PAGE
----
This photo shows a clean bottom with the paint in good shape, well-tended running gear, newly-installed zincs, and a slightly bent trim tab. Bent tabs are common in used boats, and experienced buyers will know that. Usually it’s not a big deal, but a smart buyer will check the transom area where the tabs are mounted for signs of more serious impact. Also, that’s almost certainly a metal rudder (one of a pair), probably bronze. Is there an epoxy barrier coat between those rudders and the copper antifouling paint? Doug Logan photo.

5. Set a realistic price from the very beginning, and be ready to back up and defend your number with facts. A good way to zero in on your listing price is by doing some research in the NADA Guides. For step-by-step instructions on using the NADA Guides for both boats and engines, read Boat Prices with NADA Guides, published by our colleagues at boats.com. And be aware of some of the search tricks and tactics that are particular to online boat-selling. For more on this, read Making the Most of Online Price Range.

Following these ‘best practices’ will ultimately speed up the sale of your boat, and probably net you more money in the sale.

FSBO-560px-300x223If you decide to advertise and sell your boat through Boat Trader, you’ll be joining the biggest boat-sales website in the U.S., with millions of visitors and top Google rankings. This is the go-to site for people who want to buy used boats. So, naturally, it’s the place to sell them, too.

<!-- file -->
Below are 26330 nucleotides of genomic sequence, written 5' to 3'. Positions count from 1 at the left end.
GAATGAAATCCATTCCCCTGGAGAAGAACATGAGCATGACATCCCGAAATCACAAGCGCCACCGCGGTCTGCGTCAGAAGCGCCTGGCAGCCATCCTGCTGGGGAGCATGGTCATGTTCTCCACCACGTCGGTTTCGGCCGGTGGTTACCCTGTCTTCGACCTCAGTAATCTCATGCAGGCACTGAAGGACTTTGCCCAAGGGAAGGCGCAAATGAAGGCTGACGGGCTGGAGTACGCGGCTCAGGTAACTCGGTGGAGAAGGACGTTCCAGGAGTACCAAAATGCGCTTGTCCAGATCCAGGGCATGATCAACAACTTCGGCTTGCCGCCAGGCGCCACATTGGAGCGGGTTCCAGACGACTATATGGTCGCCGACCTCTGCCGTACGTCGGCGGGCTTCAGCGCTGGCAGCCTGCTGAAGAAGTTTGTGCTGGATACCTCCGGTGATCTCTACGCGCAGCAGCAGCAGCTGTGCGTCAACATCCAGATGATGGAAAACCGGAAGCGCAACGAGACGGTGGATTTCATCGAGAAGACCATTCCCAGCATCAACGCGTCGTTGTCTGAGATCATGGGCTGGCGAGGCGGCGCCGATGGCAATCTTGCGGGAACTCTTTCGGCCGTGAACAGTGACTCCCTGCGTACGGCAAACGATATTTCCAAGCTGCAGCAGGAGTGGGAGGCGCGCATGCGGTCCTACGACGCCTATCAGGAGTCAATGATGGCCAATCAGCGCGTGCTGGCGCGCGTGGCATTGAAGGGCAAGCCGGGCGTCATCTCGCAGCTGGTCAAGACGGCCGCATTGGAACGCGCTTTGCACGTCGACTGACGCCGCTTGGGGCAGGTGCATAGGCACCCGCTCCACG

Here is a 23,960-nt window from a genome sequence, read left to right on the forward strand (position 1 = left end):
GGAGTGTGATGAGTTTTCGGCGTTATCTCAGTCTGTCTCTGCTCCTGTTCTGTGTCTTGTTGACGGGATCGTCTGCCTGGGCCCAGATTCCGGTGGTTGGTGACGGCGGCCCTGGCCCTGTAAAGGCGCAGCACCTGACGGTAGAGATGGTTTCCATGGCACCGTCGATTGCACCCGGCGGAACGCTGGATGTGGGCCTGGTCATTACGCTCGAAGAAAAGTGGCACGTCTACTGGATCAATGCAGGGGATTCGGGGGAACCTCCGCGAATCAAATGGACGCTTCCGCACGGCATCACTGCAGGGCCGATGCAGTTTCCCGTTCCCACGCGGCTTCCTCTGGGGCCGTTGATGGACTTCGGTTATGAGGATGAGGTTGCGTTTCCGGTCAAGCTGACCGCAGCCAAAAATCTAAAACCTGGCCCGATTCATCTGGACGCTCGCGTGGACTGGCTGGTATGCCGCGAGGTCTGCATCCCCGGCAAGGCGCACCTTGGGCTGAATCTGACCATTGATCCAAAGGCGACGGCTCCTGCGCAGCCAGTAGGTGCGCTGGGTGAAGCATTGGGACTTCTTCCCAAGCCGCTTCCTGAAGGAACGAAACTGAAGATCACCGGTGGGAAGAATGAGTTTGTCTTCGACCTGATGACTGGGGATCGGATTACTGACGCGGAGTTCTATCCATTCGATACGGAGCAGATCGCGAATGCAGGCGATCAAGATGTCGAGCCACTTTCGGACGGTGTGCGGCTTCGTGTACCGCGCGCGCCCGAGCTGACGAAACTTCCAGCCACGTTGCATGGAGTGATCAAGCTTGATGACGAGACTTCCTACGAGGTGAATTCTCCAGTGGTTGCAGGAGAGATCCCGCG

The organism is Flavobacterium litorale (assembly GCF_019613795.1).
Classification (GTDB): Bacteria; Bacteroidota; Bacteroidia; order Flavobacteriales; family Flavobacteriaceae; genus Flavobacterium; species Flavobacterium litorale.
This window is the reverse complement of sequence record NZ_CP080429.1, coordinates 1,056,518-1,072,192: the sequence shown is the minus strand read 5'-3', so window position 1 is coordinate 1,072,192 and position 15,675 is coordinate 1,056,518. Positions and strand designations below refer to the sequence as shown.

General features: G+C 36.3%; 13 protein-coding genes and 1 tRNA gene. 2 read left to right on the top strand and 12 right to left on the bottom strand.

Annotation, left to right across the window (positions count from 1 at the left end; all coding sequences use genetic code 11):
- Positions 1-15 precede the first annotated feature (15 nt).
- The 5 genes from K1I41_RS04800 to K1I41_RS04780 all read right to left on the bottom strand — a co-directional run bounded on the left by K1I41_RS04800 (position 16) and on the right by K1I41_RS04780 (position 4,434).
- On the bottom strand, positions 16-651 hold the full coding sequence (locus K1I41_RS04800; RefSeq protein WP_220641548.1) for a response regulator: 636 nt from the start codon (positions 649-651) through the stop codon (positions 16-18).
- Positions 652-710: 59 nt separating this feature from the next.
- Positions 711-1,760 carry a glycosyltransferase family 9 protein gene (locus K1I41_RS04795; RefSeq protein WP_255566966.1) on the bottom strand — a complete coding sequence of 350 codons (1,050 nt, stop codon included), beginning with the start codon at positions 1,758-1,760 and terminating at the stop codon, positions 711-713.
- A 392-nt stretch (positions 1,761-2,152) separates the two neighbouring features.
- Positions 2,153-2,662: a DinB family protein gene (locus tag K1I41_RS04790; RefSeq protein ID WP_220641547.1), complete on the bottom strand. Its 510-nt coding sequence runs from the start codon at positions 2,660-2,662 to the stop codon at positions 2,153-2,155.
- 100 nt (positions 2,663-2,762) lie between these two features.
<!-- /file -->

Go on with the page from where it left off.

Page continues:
Setting up an ad is straightforward. Here’s what’s involved. You click here, and you get to a page that looks like the image to the right, showing different package options for photos, ad run-time, search boost, and more.

With a clean, neat, well-tended boat, plenty of good-quality photos of it, and thoughtful copy to attract buyers, all you need to do is follow the prompts, sign up, fill in the blanks, and post your for-sale ad.

Good luck, and let us know how you do.


 

Boat Trader has plenty of  Buying and Selling advice, but also check out the hundreds of articles in the Boating section, with tips on everything from seamanship to maintenance, how-to, where to find replacement parts, and much more.

 

Comments

  1. patricia k beaty says:

    I have a 14′ fiberglass 1993 panther high tide- that I had custom painted and the trailer painted – both look brand new and I want to sell- not sure what to sell for and how to go about selling it Thank you in advance

Speak Your Mind

*


Archives